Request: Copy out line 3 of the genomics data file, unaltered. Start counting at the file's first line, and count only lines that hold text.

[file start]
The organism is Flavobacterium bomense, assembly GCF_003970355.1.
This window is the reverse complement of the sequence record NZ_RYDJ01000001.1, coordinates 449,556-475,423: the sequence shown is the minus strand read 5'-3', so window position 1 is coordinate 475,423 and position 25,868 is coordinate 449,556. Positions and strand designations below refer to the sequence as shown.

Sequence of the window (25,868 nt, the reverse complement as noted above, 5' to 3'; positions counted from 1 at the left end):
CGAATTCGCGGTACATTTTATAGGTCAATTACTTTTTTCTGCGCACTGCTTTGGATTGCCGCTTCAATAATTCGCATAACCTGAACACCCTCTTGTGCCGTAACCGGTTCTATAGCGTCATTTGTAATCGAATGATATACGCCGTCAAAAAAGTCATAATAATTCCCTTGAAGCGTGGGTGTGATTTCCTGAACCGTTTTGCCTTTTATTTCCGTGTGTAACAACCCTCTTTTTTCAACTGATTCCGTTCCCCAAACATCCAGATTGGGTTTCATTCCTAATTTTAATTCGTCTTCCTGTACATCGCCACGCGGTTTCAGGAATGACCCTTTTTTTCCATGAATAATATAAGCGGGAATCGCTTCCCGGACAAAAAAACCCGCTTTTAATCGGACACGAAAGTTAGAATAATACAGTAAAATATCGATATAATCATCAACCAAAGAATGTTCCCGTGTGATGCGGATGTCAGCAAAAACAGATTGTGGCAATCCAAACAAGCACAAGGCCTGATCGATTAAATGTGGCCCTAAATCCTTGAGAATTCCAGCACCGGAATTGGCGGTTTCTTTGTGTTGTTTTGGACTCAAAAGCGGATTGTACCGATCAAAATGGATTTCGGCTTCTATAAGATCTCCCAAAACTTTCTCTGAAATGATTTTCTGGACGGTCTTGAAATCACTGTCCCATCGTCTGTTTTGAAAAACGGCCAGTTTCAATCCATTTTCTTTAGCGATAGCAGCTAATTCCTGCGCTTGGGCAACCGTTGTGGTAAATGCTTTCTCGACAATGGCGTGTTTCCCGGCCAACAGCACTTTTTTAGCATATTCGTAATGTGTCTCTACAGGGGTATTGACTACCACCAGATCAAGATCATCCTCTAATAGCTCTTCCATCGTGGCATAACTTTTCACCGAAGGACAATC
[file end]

Sequence of the window (25,868 nt, the reverse complement as noted above, 5' to 3'; positions counted from 1 at the left end):